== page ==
Why, you ask? The doctors don’t “believe” these side effects were caused by statins, (which, of course, is exactly what the statin manufacturers say! Quelle surprise!) Research shows that most doctors strongly believe they themselves are not susceptible to drug- company marketing influences, though the research shows the exact opposite.
The next era in personalized medicine? Not so fast…
The new guidelines are being marketed as the “next phase in personalized medicine”. Not even close. What the AMA and Co. is doing here a classic marketing ploy—take a buzzword everyone is talking about (personalized medicine) and slap it on your product so it seems relevant, even if your product is as unrelated to the buzzword as a peacock is to a salamander.
Personalized medicine—which nearly everyone agrees is the future of medicine and nutrition—involves very specialized and detailed genetic testing that can help suggest the proper dose of any medicine or nutrient for a given individual. The new cholesterol guidelines have zero to do with cardiometabolic genetic testing, and everything to do with giving this old, tired package of recycled and outdated ideas the appearance of being “current” and “cool”.
Did someone mention triglycerides?
It’s worth noting that, in this 120-or-so page report, no guidelines were provided for the treatment of triglycerides. This is a clue to the real agenda of the AHA, a clue that’s hiding in plain sight. Here’s why.
Triglycerides—a form of fat that can be measured in the blood—are a serious risk factor for heart attack and stroke. The very telling Triglyceride: HDL ratio—which you can calculate yourself from any blood test (just divide HDL number into Triglyceride number)—is an extremely important indicator of your risk for cardiovascular disease (as well as other cardiometabolic diseases like diabetes). We want triglycerides to be low, and since the guidelines are, after all, about lowering blood lipids (both cholesterol and triglycerides fit into that category), you’d think someone would address the triglyceride problem.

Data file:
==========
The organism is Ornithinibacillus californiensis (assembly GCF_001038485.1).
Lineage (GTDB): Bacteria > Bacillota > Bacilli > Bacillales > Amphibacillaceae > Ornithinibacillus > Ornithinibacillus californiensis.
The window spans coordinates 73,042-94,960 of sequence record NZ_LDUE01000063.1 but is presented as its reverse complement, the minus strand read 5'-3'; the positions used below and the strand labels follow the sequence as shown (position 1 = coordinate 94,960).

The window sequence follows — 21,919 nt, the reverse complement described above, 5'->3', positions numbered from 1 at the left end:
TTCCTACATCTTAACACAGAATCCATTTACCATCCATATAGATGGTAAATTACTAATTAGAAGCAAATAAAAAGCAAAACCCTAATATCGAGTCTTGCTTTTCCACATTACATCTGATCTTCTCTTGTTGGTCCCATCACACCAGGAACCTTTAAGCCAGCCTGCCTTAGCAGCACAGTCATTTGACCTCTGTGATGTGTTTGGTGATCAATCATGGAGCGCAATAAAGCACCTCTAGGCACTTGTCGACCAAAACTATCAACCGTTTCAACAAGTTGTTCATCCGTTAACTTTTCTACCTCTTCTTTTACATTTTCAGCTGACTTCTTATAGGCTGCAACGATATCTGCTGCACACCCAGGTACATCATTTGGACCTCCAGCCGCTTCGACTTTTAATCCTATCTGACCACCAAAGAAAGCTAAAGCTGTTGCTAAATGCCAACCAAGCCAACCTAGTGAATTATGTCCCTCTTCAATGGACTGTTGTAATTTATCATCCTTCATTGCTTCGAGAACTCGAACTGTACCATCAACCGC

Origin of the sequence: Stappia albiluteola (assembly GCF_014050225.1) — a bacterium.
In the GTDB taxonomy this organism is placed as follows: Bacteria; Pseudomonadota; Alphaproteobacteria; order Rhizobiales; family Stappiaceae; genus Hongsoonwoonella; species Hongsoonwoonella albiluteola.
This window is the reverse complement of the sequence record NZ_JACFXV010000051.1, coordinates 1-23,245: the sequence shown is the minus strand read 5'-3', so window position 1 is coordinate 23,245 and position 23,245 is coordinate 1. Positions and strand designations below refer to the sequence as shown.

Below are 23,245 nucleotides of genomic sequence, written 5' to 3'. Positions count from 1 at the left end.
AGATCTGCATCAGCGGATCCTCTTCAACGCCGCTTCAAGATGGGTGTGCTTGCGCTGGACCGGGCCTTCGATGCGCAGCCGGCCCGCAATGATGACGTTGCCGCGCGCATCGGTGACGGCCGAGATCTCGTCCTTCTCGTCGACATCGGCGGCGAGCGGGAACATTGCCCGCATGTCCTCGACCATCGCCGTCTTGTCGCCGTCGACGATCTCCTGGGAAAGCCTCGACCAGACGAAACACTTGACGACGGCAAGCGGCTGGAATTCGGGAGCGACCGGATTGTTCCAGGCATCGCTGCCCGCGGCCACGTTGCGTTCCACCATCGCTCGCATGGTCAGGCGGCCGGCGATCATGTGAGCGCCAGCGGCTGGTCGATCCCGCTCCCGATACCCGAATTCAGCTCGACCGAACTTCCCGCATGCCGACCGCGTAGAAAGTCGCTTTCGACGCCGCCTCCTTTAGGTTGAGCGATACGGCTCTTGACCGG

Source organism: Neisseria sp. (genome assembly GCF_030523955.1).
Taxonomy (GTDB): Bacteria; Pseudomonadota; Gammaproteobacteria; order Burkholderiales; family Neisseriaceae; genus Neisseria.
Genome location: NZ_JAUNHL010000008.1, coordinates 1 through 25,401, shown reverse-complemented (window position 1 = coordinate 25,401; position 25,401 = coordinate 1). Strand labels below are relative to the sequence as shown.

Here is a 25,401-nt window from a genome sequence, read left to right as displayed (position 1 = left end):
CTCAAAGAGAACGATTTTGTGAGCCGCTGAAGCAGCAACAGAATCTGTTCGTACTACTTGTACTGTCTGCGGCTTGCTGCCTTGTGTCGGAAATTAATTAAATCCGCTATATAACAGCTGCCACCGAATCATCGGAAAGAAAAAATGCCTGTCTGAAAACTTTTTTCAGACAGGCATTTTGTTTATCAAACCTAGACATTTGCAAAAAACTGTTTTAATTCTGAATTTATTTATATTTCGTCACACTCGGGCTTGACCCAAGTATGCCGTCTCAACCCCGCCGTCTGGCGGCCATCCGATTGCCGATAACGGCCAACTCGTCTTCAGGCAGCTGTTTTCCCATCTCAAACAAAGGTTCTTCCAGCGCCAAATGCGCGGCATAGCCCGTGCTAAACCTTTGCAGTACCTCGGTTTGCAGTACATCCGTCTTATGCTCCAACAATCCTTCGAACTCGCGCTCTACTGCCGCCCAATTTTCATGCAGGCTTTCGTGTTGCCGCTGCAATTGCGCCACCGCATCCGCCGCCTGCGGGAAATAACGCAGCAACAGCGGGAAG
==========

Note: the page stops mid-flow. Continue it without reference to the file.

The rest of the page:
Nope. No recommendation from the committee on how to lower triglycerides.
Here’s my guess as to why. There’s no good drug for lowering triglycerides.
However, there is a treatment for high triglycerides that’s effective close to 100% of the time. It’s called a low-carb diet.
In study after study after study (just Google Professor Jeff Volek) triglycerides drop like a rock on a very low-carb diet, and with it the risk factors for heart disease.
Will the real agenda please stand up?
It’s my opinion that the main agenda of the committee wasn’t lowering the risk for heart disease. The main agenda of the committee was expanding the market for statin drugs.
And they couldn’t have written a better business plan to accomplish that than the new cholesterol guidelines. Congratulations, boys. Statin shareholders, get out your kazoos. The rest of us should start getting second opinions from doctors trained in functional medicine, and others—like licensed NDs—who are not in the powerful shadow of statin drug makers.
And please—if you want my opinion– run the other way if your doctor suggests a statin for your two-year-old.